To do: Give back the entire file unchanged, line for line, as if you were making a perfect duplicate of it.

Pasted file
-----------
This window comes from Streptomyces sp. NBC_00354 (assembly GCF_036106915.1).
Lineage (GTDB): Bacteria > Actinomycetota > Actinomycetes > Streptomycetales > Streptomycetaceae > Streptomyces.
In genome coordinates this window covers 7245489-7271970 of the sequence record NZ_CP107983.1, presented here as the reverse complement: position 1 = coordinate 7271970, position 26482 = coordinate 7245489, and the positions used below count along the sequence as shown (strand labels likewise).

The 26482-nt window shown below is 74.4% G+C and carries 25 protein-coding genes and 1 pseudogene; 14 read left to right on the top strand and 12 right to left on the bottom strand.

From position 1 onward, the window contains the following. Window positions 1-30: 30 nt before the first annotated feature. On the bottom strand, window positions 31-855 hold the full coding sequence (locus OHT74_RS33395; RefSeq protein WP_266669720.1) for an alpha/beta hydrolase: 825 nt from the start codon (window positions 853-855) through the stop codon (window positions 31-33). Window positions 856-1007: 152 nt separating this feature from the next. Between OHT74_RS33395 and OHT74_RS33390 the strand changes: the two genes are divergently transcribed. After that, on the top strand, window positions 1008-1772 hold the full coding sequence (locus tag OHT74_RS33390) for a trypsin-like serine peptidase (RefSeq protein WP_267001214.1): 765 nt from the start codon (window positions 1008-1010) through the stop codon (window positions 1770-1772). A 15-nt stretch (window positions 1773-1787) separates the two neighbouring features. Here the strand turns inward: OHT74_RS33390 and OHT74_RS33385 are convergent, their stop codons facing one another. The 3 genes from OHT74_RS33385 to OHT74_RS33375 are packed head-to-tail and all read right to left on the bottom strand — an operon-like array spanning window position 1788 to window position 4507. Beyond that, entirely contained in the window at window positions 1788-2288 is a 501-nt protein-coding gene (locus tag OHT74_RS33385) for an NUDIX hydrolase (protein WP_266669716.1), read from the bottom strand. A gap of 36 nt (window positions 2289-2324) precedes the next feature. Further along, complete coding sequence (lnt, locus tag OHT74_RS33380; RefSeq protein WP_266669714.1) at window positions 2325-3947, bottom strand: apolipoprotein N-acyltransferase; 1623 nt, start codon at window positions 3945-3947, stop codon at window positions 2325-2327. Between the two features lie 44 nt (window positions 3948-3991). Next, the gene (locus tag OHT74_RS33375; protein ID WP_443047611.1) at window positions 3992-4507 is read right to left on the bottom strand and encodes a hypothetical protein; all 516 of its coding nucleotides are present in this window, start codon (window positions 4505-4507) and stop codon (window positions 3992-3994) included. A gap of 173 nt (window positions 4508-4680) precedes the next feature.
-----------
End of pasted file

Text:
This window comes from Streptomyces sp. NBC_00354 (assembly GCF_036106915.1).
Lineage (GTDB): Bacteria > Actinomycetota > Actinomycetes > Streptomycetales > Streptomycetaceae > Streptomyces.
In genome coordinates this window covers 7245489-7271970 of the sequence record NZ_CP107983.1, presented here as the reverse complement: position 1 = coordinate 7271970, position 26482 = coordinate 7245489, and the positions used below count along the sequence as shown (strand labels likewise).

The 26482-nt window shown below is 74.4% G+C and carries 25 protein-coding genes and 1 pseudogene; 14 read left to right on the top strand and 12 right to left on the bottom strand.

From position 1 onward, the window contains the following. Window positions 1-30: 30 nt before the first annotated feature. On the bottom strand, window positions 31-855 hold the full coding sequence (locus OHT74_RS33395; RefSeq protein WP_266669720.1) for an alpha/beta hydrolase: 825 nt from the start codon (window positions 853-855) through the stop codon (window positions 31-33). Window positions 856-1007: 152 nt separating this feature from the next. Between OHT74_RS33395 and OHT74_RS33390 the strand changes: the two genes are divergently transcribed. After that, on the top strand, window positions 1008-1772 hold the full coding sequence (locus tag OHT74_RS33390) for a trypsin-like serine peptidase (RefSeq protein WP_267001214.1): 765 nt from the start codon (window positions 1008-1010) through the stop codon (window positions 1770-1772). A 15-nt stretch (window positions 1773-1787) separates the two neighbouring features. Here the strand turns inward: OHT74_RS33390 and OHT74_RS33385 are convergent, their stop codons facing one another. The 3 genes from OHT74_RS33385 to OHT74_RS33375 are packed head-to-tail and all read right to left on the bottom strand — an operon-like array spanning window position 1788 to window position 4507. Beyond that, entirely contained in the window at window positions 1788-2288 is a 501-nt protein-coding gene (locus tag OHT74_RS33385) for an NUDIX hydrolase (protein WP_266669716.1), read from the bottom strand. A gap of 36 nt (window positions 2289-2324) precedes the next feature. Further along, complete coding sequence (lnt, locus tag OHT74_RS33380; RefSeq protein WP_266669714.1) at window positions 2325-3947, bottom strand: apolipoprotein N-acyltransferase; 1623 nt, start codon at window positions 3945-3947, stop codon at window positions 2325-2327. Between the two features lie 44 nt (window positions 3948-3991). Next, the gene (locus tag OHT74_RS33375; protein ID WP_443047611.1) at window positions 3992-4507 is read right to left on the bottom strand and encodes a hypothetical protein; all 516 of its coding nucleotides are present in this window, start codon (window positions 4505-4507) and stop codon (window positions 3992-3994) included. A gap of 173 nt (window positions 4508-4680) precedes the next feature.